The town that Lucas and I live in, Dunsmuir, California, is located about 7 miles south of Mt. Shasta City on the I-5 corridor, about an hour south of Oregon. Dunsmuir is an interesting town, quirky yet surrounded by beauty. The town's population is around 1900, and the elevation is around 2300 feet. While this area has been populated for over 5000 years, white folks have only been able to lay claim to it for a mere 160 years, when they took the land from the natives to lay the railroad and mine gold.
The town itself is long, not wide, running north to south and nestled in a narrow valley between two mountain ridges. I-5, a railroad, and the Sacramento River also run through this narrow area. No matter where you live in this town, you are bound to be able to hear at least two of these three throughways.
Our little abode is located at the southern end of Dunsmuir, just north of the Siskiyou County (which is ours) and Shasta County line. We are about a mile away from the main downtown area of Dunsmuir, a one minute walk to the Sacramento River, a two minute walk to the railroad, and a 10 minute walk to I-5. There are only 2 ways to get to the northern edge of Dunsmuir, I-5 or a long winding road along the river. And from our home, we can certainly hear the train as it thunders through blaring it's whistle, and we can also hear the big trucks on the highway. It seems that a lot of these sounds echo off of the walls of the mountains on either side of the valley, intensifying the sound depending on where you are standing.
It is quiet in our neighborhood. Peaceful. We love walking along the rushing river, viewing the snowy mountaintops across the valley while we eat breakfast at the front window, and ignoring the several close-at-hand trailers as we gaze up into the tall treetops swaying in the drizzle.
Dunsmuir apparently has "the best water in the world" and it is therefore untreated. We still filter the water, as we don't trust the local pipes as much as the water. Our drinking water, however, we collect from the head of the Sacramento River at the city park in Mt. Shasta. This is a popular activity among local residents, some even claim to stay here solely because of this water. It is delicious spring water that has it's source from high up on Mt. Shasta itself. We love it...we can taste the clean alpine snowmelt, the fresh air, and the earthen minerals. Thank you Mt. Shasta!
Dunsmuir's water is also known for it's trout fishing and fly-fishing, attracting avid fishers year round. Unfortunately, the town's economy doesn't reflect this draw of tourists. The economy here is pretty darn bad. Most of the store fronts on the main streets downtown are vacant. The buisnesses that remain are seldom open. Several houses in the town have been on the market for a really long time, and have been steadily decreasing in their asking prices. Our home was originally put on the market for $20,000. Less than a year later, we got it for $6,000! What a deal for us, but not for the previous owners!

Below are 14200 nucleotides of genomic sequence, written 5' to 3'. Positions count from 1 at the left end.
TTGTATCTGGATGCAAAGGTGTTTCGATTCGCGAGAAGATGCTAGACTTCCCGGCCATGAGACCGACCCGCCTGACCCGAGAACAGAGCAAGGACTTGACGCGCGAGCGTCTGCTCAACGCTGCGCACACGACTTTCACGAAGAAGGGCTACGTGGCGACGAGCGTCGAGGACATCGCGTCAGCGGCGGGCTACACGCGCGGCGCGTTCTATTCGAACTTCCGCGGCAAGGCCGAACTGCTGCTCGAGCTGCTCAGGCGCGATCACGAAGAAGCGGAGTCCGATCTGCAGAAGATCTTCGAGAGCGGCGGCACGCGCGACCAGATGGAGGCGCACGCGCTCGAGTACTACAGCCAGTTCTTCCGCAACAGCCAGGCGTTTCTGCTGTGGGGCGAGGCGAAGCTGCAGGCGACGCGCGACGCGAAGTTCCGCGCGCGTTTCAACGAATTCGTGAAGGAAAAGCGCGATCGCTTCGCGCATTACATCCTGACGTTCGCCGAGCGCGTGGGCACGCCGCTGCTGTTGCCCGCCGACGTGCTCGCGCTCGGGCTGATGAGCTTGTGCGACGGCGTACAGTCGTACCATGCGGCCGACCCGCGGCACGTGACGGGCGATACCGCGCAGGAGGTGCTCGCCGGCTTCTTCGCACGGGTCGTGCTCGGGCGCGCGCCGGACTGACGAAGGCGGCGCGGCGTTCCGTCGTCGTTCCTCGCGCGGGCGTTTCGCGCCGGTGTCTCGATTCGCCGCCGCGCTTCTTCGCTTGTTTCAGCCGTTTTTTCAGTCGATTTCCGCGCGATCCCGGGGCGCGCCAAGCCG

Apparently, this town was a pretty sketchy area not that long ago. Over the past handfull of years, it seems that a lot of young artistic folks like ourselves have moved to the town. And so it seems that the culture here is at least safer than before. I feel safe, anyway, though we do see the occassional sketchy home...where the accumulation of stuff overflows from the house into the driveway and into the yard. But for the most part, Dunsmuir has many cute little houses and gardens, yard art and all. We are excited for spring to spring, so that we can see all that grows in these gardens.
This month has been unseasonably rainy. It has been hard, reminiscent of my days in Portland. Rain was, after all, one of the main reasons I left Portland! And the weather has made us almost regret leaving Texas when we did, for they have been having 70 degree sunny days! But, yesterday was an unexpected gloriously sunny and warm day. Lucas and I took a break from pounding the pavement to explore our neighborhood a little bit more. With 15 waterfalls within 15 miles of our home, we had lots of options. We decided to go to one of the closest, Mossbrae Falls, which is just a short 2-3 miles from our home. We drove to the northern part of Dunsmuir, parked our car, and hiked along the railroad tracks that nestled between the tight mountains. In half an hour, this is what we found:
(I'm doing yoga here, the crow pose, not trying to stick my butt in the camera!)
We are so excited to have this in our neighborhood!!!